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Risk in Context

Preparing for Hurricane Lane’s Impact

Posted by Paul McVey August 22, 2018

Hurricane Lane, a Category 4 storm with peak winds of 155 mph as of Wednesday morning, is forecast to move close to or over the Hawaiian Islands later this week, bringing high winds and heavy rain over the next several days. As of this writing, a hurricane warning is in effect for Hawaii County and Maui County, while hurricane watches are in effect for Kauai and Oahu, Hawaii’s most populous island.

Although it is uncertain whether the storm will directly hit Honolulu and other population centers, businesses should monitor the path of the storm and be prepared to take quick action to protect their people and properties and minimize disruptions during and after the storm. They should also be ready to immediately begin the process of restoring damaged property, resuming business operations, and recovering insurance.

Concentrate on Employee Safety

Your people and their families may be personally affected by the storm and their well-being should be a main area of focus. Before the storm, ensure that those affected can get to safety and make other preparations. Keep in touch with them during and after the storm and provide humanitarian assistance if needed, including guidance on how they can manage their own insurance claims.

Review Insurance Coverage

Before the storm arrives, you should familiarize yourself with your insurance coverage, understanding key definitions, sublimits for flooding and other coverage areas, and other terms in applicable policies. Stay in close contact with your in-house insurance and operations team leadership, your broker’s claims advocates, and insurers and establish a framework and protocols for gathering information and filing a claim once the storm passes.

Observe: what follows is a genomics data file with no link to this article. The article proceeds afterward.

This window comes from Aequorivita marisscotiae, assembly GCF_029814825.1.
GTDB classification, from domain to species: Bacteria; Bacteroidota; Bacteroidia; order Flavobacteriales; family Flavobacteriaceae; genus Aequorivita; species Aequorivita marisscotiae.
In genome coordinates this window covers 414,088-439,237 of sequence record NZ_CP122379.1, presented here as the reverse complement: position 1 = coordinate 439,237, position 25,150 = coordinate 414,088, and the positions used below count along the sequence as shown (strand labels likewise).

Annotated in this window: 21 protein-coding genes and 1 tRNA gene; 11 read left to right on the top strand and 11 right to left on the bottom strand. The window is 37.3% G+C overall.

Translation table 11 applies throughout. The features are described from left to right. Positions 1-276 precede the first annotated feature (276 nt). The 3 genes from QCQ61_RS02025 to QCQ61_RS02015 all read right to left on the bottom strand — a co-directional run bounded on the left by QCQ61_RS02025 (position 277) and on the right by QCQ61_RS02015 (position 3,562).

Secure Your Property

Prior to and after the storm, you should take actions to minimize dangers to and on your property. For example, you should remove standing waters to reduce the risk of ground or structural collapses, disconnect equipment in the event of a power outage, and safely remove any dangerous materials, debris, and wildlife or chemicals brought in by floodwaters.

Document Your Losses

Pre-storm planning will help you be ready to file a potential insurance claim immediately afterward. Be prepared to:

  • Document property damage, including verbal communications, immediately to avoid loss of information due to memory loss or employees leaving the company. Gather photo or video evidence without jeopardizing employee safety, including using drones or other aerial surveillance.
  • Gather relevant records, including inventory, payroll, purchase orders, and business operations.
  • Keep track of service interruptions, noting the time, location, and reason for any interruption.
  • Raise potential coverage questions and dispute issues early with your insurer’s claims team. 
  • Capture financial losses. A best practice is to create a new ledger to track all loss-related expenditures and use a unique accounting code to capture recovery-related labor costs.

Hurricane Lane could pose a major challenge to your business interests in Hawaii. But being prepared can help you better protect your operations and employees and aid in your recovery after the storm.

Related to:  Property , Casualty

Paul McVey

Paul McVey is a managing director at Marsh. He is Marsh’s National Chief Property Claims Officer and a member of the company’s US Client Advocacy Services leadership team.